Prof. Jeannie Oakes

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José Vasconcelos World Award of Education 2002
Field of Work: Science Education
Date: 14 November 2002
Place of Ceremony: Trinity College
Host Institution: University of Dublin
Host Country: Dublin, Ireland

DUBLIN, IRELAND. NOVEMBER 2002. The World Cultural Council presented the 2002 “José Vasconcelos” World Award of Education to Prof. Jeannie Oakes, Presidential Professor in Education and Associate Dean in the Graduate School of Education and Information Studies at the University of California, Los Angeles, USA. The Award Ceremony took place in Dublin, Ireland, with the host being Trinity College of the University of Dublin.

The “José Vasconcelos” World Award for Education has been established as an acknowledgement to those who have the all-important task of teaching, the underlying basis for our present civilization.

Prof. Oakes was selected as the recipient of this award in recognition of her outstanding achievements in Education. It is a prize granted for her trajectory as an authority in the field of teaching and social education. Her work has had a significant influence on the advancement of high quality education, particularly for children who come from poorer families, who belong to racial and ethnic minorities, or who are immigrants.

This recognition is for her outstanding achievements in Education. It is a prize granted to Prof. Oakes for her productive trajectory as an authority in the field of teaching and social education.

Prof. Oake’s research examines inequalities in U.S. schools and follows the progress of equity-minded reform. She has focused attention on how tracking and ability-grouping limit the school experiences of low-income students and students of color, most of whom are identified as “low” ability or “slow” learners.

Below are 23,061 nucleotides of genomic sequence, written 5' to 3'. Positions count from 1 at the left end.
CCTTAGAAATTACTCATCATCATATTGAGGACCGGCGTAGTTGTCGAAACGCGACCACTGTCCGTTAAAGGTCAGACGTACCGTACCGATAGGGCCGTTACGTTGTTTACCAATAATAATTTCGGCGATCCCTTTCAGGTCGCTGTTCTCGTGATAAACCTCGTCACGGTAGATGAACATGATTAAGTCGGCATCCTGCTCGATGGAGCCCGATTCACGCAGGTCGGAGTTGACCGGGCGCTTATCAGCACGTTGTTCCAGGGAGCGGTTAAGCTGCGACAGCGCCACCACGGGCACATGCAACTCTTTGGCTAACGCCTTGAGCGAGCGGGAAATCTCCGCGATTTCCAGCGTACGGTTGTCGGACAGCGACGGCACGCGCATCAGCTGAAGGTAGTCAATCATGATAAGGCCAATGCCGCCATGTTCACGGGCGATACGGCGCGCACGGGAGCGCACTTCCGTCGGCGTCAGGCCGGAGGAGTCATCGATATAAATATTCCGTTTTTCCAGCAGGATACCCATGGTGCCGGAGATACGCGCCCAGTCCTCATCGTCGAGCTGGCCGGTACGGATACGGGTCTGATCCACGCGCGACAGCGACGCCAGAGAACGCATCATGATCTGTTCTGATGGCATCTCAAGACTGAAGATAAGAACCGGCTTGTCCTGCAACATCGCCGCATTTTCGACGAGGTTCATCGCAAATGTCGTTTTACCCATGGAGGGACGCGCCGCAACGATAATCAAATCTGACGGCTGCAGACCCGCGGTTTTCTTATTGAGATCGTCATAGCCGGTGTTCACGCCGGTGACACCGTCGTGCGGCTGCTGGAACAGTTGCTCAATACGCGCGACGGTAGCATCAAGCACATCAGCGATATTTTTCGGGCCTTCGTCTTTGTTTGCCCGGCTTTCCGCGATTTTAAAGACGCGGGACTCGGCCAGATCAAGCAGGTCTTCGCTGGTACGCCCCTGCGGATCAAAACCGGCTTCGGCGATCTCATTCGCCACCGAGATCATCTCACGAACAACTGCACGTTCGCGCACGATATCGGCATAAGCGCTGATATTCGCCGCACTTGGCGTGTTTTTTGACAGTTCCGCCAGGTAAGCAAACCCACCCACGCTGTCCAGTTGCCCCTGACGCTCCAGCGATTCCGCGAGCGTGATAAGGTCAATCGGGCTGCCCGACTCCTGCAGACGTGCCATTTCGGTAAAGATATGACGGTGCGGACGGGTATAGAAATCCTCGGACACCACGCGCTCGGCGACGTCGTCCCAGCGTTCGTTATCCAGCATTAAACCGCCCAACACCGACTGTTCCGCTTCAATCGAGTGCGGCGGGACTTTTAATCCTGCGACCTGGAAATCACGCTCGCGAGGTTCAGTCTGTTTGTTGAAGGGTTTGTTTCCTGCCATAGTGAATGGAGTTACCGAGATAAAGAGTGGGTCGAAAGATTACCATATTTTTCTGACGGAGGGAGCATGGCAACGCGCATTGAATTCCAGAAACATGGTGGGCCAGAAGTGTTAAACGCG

Prof. Oakes achieved her BA at San Diego State University (1964), and her MA at California State University (1969). She received her PhD in Education from the University of California, L.A., in 1980. Among her many awards is the one given by the American Association of Colleges for Teacher Education, which selected her for the Margaret B. Lindsey Award for Distinguished Research in Teacher Education.

Her research has become an important part of several policy efforts and legal cases in the United States. In addition, because of her personal commitment to equity in the public education of all children in the United States, she maintains an active engagement with policy makers and citizen action groups, working with them to better the educational opportunities and experiences of children.